When the John Brown University theater production rolls around next semester, the audience may notice a difference in the cast list of the program.
The Pink Panther Strikes Again is the choice play for spring 2013. The play utilizes 40 characters, some with large roles while others only grace the stage with a few lines. In situations such as this, many of the smaller roles are typically played by the same actor. Yet Jan Lauderdale, director of the play, decided to take a different approach.
On the day of auditions, 20 men and 20 women arrived to recite lines and exemplify their theatric abilities. Lauderdale was impressed. The other coincidence she was astounded by was the number of people who attended auditions perfectly matched up with the number of roles in the script.
“It really was a God thing,” Lauderdale explained.
Amazed by the talent, Lauderdale offered every student who auditioned a role in the production. This is the largest cast Lauderdale has directed in her time at John Brown University.
A big cast brings with it some big challenges. Scheduling is the largest hurdle the cast will face. Trying to coordinate so many different schedules can feel almost impossible. As a director, Lauderdale likes to keep people busy while they are in practice. She realizes the limitations this type of production creates and understands that there may be lag time for people who do not have many lines.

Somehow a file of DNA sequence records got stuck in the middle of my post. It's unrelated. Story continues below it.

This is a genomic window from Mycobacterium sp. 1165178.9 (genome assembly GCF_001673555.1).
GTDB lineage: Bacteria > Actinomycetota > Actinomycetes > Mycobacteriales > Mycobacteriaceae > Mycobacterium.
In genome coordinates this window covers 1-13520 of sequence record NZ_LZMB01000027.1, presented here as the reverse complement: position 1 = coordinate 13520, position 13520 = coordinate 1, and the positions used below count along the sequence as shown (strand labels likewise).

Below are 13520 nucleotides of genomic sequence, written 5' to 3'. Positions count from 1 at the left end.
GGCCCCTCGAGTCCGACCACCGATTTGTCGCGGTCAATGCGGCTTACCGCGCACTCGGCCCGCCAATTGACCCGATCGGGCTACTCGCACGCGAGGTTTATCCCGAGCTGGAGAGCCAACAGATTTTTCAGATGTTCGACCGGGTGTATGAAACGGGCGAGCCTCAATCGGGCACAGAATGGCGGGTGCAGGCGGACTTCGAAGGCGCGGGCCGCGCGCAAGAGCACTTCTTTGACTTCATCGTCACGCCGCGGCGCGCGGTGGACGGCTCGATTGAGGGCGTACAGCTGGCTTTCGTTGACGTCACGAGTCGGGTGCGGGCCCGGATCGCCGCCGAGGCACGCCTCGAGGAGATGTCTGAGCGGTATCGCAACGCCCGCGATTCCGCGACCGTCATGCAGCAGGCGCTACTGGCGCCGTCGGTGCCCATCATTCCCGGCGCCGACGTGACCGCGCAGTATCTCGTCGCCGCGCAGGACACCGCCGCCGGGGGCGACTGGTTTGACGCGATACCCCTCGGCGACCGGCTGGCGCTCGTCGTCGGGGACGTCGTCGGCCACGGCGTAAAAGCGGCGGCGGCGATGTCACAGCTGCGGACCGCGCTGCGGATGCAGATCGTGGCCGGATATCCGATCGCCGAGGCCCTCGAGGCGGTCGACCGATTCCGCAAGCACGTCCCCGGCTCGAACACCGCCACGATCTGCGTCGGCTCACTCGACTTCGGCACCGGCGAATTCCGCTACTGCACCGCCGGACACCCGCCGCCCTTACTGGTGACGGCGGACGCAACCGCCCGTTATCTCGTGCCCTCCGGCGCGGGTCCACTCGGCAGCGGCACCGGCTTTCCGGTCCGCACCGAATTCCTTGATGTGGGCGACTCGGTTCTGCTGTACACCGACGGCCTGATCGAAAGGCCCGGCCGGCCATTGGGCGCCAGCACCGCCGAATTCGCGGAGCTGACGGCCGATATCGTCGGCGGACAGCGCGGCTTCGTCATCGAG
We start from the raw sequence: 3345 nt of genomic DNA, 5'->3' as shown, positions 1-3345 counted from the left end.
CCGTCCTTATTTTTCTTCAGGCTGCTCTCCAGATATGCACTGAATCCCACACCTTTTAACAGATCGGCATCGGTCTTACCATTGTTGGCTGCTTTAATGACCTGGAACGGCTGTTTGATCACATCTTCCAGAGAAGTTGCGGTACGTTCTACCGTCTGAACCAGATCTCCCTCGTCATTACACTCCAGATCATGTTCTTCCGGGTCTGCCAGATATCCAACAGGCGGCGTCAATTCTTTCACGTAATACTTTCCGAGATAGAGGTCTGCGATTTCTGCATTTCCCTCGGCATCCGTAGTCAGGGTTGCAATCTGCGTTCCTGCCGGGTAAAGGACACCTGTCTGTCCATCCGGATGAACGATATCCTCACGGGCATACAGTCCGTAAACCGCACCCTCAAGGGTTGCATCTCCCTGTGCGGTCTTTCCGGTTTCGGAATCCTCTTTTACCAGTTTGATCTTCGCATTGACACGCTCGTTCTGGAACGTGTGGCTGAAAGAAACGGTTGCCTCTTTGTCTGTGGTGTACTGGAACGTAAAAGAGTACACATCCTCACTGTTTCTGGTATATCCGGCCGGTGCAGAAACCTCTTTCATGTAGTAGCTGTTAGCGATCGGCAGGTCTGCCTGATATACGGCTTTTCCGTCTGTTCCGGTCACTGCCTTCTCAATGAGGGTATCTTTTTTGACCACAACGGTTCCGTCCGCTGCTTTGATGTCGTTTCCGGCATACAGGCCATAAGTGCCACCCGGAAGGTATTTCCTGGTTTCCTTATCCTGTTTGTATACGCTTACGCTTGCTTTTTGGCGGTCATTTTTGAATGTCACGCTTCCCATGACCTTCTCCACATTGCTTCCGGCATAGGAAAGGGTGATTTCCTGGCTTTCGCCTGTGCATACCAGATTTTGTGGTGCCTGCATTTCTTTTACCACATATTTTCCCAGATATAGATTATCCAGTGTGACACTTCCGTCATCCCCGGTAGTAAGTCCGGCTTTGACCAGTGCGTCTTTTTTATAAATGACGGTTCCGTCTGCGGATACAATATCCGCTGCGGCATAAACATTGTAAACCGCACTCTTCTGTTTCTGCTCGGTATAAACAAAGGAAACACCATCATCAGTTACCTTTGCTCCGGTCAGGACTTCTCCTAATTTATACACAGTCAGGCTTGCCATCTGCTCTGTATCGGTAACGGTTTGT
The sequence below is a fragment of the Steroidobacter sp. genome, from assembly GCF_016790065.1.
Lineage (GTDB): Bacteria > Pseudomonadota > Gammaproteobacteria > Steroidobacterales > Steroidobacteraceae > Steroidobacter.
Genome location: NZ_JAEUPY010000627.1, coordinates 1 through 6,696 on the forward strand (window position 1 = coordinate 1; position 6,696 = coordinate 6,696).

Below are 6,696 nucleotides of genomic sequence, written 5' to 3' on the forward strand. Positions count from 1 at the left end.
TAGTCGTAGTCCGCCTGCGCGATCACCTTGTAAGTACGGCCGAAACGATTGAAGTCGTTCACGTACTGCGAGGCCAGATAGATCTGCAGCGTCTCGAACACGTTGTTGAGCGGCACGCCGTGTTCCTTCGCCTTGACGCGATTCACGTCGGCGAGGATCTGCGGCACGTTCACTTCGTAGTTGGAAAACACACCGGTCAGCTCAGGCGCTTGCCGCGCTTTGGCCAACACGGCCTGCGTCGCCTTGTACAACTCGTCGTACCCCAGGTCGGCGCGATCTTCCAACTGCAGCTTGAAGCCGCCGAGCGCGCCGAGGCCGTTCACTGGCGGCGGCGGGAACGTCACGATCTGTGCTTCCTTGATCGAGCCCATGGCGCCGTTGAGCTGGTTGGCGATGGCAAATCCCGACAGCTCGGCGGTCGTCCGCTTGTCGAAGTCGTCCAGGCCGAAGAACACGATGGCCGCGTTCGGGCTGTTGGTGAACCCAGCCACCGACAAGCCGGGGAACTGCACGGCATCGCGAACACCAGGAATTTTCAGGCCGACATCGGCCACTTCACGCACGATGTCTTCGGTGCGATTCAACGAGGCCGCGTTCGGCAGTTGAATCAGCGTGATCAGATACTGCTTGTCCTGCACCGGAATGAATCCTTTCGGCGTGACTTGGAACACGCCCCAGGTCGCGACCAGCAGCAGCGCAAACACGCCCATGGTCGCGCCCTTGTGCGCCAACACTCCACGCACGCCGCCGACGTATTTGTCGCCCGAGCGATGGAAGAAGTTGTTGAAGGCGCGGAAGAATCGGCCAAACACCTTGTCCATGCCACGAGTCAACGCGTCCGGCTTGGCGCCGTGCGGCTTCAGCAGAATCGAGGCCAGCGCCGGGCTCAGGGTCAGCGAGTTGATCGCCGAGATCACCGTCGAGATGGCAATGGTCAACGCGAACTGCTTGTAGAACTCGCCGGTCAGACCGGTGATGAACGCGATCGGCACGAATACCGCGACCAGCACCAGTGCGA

Keeping up with 40 different students is a difficult task. Lauderdale likes to make sure that “every student is working at their full potential.” She does this by trying to spend time and check in on each student.
“I’m so excited because there are so many seasoned actors in this production,” Lauderdale exclaimed. “It is like going to see a movie with an all star cast, you know it’s going to be good because of who is in it.”
Fresh faces will be filling the stage as well.
Chase Poage, sophomore and lead in the play, shared Lauderdale’s enthusiasm.
“It will be fun learning to work together to accomplish a greater goal,” Poage said. “It will have its ups and downs just like any play would, but it might have higher peaks and lower valleys just because of how many people are involved.”
As of now, the University only offers a drama minor. There have been many hindrances in pursuing a drama major, including lack of interest and facilities. The construction of the Berry Preforming Arts Center in 2010 was a step in the right direction for those interested in theater. That interest continues to grow.
“It’s exciting to me because it proves that there is definitely an interest in drama on this campus.It proves if they wanted to create a major, the interest is there,” Lauderdale explained.